Let me remind the traffic engineers of the chart in planner/engineer Hilie Talens presentation at the ThinkBike workshop that showed a functional design that the Dutch use as a balance between “use”, “function” and “design” that are connected in a circle by arrows. If accessing this by using the street exceeds the tolerance for stress of most adults, then how is this a balanced design, or even a very useful design?

    • B Clarke
      B Clarke says:

      Dennis, one thing to think about is that most of the arterials, at least in the West Valley, have alleys behind them so that there are no driveways to cross. This makes the sidewalks much lower stress than typical sidewalks because you don’t have to worry about being hit by a car coming out of a driveway hidden by a tall hedge. It also means these streets are the low hanging fruit for putting in parking buffered protected bike lanes.

  3. David
    David says:

    I rode this short segment of the trail last weekend. It is very nice, but not very useful. I try to remind myself that it is a start and only a phase of a bigger project. But it really is pretty useless in it’s current form. It does end at Vanalden not Reseda. Reseda would make much more sense because there are bike lanes on Reseda for miles in both directions. I rode it at noon on a beautiful Saturday. I was the only person on it for the 10 minutes or so it took me to ride from end to end and back. Looking across Winnetka toward Mason, it does appear that there is some kind of work going on. I rode Tampa from the Orange Line Bike Path to get to it. It is pretty comfortable street riding until you get to Victory. For someone that doesn’t ride in the street very often, I’m sure this would be a deterrent. I agree totally with the comments about Winnetka.

  4. Thetrain09
    Thetrain09 says:

    I just rode the Brown Creek Bike path in Chatsworth and noticed that it had no lighting and path is very damaged. Is there a place/way to request for this path to be repaired/updated?

  5. Michael Bratkowski
    Michael Bratkowski says:

    A little maintanence is required on the LA River path across the 5 from griffith park. There are many bits of root damage which need a grind down. Most of them have been marked by the LA River century people. Also, a grind down is needed in the cement part of the orange line trail, from just west of the south bound victory blvd/405 on ramp until Balboa. There has been root damage which has lifted the seams and created some fairly bad bumps. Thanks.

  6. B Clarke
    B Clarke says:

    When I rode to and from Councilmember Blumenfield’s West Valley Community Bike Ride, and the following weeks also a week or so later still, the path was closed from Winnetka to Corbin. The only problem I could see was a pile of gravel or something on the path. Is that section re-opened yet?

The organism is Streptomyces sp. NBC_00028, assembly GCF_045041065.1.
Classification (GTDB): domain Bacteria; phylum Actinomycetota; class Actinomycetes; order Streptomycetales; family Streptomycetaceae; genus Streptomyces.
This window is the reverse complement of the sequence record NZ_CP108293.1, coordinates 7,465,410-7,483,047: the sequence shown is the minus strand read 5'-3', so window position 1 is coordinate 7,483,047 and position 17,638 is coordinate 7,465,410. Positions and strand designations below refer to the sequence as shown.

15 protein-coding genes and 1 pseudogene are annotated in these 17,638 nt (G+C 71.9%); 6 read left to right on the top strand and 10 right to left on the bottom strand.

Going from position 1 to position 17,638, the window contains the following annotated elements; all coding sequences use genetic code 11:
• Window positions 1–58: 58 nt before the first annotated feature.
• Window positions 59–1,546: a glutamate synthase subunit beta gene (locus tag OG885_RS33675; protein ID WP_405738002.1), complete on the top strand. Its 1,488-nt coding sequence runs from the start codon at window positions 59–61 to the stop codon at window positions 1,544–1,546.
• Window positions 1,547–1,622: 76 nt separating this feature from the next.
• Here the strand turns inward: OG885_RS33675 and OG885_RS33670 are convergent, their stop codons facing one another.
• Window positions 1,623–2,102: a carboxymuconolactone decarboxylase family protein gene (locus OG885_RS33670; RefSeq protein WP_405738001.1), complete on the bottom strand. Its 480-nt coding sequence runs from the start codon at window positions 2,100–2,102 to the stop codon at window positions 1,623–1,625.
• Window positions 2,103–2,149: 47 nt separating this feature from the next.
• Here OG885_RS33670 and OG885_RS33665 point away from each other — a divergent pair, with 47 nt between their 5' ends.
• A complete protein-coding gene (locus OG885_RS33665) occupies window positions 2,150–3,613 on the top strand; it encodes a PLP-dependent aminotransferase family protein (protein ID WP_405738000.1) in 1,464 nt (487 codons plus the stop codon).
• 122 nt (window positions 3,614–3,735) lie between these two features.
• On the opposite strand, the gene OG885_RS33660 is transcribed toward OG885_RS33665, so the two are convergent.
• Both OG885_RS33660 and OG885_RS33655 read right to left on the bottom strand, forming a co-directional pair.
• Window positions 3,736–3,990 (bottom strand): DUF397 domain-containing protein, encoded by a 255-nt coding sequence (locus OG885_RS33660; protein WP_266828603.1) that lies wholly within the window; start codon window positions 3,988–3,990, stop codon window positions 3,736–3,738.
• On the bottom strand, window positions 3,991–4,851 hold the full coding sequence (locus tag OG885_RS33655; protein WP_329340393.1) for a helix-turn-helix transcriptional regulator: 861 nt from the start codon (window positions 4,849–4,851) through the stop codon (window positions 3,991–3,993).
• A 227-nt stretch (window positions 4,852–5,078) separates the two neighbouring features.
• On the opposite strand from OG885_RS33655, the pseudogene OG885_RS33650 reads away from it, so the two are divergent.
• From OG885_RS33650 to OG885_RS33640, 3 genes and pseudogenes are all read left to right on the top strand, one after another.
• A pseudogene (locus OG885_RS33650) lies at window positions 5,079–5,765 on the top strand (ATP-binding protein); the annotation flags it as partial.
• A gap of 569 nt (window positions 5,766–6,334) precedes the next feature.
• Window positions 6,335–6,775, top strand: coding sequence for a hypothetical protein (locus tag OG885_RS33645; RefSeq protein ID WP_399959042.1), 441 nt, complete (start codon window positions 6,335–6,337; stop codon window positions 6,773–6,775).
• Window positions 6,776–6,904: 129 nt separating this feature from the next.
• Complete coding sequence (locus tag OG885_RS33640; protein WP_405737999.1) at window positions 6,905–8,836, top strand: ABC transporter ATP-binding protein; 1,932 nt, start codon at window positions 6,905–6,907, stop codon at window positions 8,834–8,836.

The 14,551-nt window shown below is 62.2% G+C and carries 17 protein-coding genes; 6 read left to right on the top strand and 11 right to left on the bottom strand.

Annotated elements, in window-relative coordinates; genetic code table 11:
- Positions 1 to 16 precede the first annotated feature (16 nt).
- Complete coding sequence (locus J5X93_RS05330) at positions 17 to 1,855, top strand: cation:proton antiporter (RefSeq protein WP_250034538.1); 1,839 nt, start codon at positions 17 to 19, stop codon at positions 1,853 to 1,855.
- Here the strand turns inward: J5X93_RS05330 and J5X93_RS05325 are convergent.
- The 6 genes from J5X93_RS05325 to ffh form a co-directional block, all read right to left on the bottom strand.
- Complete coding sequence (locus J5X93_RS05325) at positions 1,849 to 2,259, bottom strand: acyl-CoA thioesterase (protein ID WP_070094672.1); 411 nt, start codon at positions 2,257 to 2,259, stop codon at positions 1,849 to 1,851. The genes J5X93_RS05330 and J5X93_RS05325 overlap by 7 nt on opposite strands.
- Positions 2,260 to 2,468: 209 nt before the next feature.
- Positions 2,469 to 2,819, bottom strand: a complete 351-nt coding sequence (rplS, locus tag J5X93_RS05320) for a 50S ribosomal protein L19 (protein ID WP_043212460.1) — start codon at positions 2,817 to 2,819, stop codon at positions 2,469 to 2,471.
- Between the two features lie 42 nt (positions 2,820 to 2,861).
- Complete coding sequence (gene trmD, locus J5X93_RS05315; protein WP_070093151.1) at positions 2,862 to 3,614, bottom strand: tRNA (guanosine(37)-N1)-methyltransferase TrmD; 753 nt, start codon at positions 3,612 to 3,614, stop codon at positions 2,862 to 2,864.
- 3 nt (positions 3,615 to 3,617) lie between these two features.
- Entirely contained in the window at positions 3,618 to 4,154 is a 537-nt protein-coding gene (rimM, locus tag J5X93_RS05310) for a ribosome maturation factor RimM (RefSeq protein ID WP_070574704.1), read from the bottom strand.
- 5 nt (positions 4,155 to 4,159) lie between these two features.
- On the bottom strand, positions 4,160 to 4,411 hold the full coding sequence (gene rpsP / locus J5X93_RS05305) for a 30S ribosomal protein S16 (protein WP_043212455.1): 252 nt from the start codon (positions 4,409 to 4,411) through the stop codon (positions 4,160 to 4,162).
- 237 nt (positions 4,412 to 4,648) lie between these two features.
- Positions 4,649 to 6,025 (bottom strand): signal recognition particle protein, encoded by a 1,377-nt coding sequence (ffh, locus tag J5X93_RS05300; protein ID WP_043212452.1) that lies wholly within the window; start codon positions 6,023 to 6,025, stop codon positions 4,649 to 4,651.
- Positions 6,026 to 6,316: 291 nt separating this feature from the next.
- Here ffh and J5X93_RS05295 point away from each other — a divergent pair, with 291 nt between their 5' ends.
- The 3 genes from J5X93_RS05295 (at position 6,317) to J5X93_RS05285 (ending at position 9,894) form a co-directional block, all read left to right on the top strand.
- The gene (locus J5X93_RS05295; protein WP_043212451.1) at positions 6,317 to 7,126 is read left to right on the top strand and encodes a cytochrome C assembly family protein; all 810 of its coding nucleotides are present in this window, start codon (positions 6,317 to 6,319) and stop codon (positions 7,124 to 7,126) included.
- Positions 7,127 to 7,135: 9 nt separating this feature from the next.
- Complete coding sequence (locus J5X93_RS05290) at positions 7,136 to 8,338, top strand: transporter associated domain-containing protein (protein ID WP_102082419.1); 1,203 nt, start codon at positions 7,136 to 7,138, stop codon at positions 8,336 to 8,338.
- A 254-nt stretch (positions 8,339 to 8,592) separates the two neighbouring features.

7. D Bumgardner
    D Bumgardner says:

    I rode the path from Vanalden to where it’s closed at Winnetka, then traversed over to the next open section – very disappointing. The sections of the path that were left hard packed dirt with a sandy/loose crumble on top is a terrible idea – very dangerous! Quite a bit of slippage on these sections. Also, kids throwing stones from the landscaping at each other and passersby. Overall a huge disappointment and an accident waiting to happen.

  8. sergesret
    sergesret says:

    Well, apparently the whole thing is open Today (Xmas eve 2014). I don’t mean to complain but I guess I’m going to. First off, there is no direct connection to the Orange Line path. I had to cross Canoga at Van Owen and ride up the sidewalk to get to the entrance. Then, it’s dirt except for the underpasses until you get to Mason. I guess they wanted a park vibe, but seeing as they did both sides of the channel, they could have had park on the south side and bike on the north side. Then, before you get to Mason, there is a bridge over a tributary channel marked Pedestrian Only. Really? So this is not a fully continuous bike path? Maybe you are supposed to cross over to the other side before that and I missed it. Then crossing on the Mason bridge there is a narrow sidewalk.

    Finally from that point on, its what one expects a bike path to be. Not terribly long, but a longer uninterrupted stretch than any part of the Orange Line path until it terminates at Vanalden. I crossed the Vanalden bridge and find no curb ramp to the street. You have to ride the sidewalk to the first intersection before you can get onto the street. Maybe the bridge there isn’t intended for bikes either.

    Anyway, it’s got planning issues. Probably a combination of politics, budget, opportunities and hurdles the site presents and planning that misses some of the details. Will I ride it again? Probably, but not that often, mainly because of the access hurdles between it and the Orange Line path.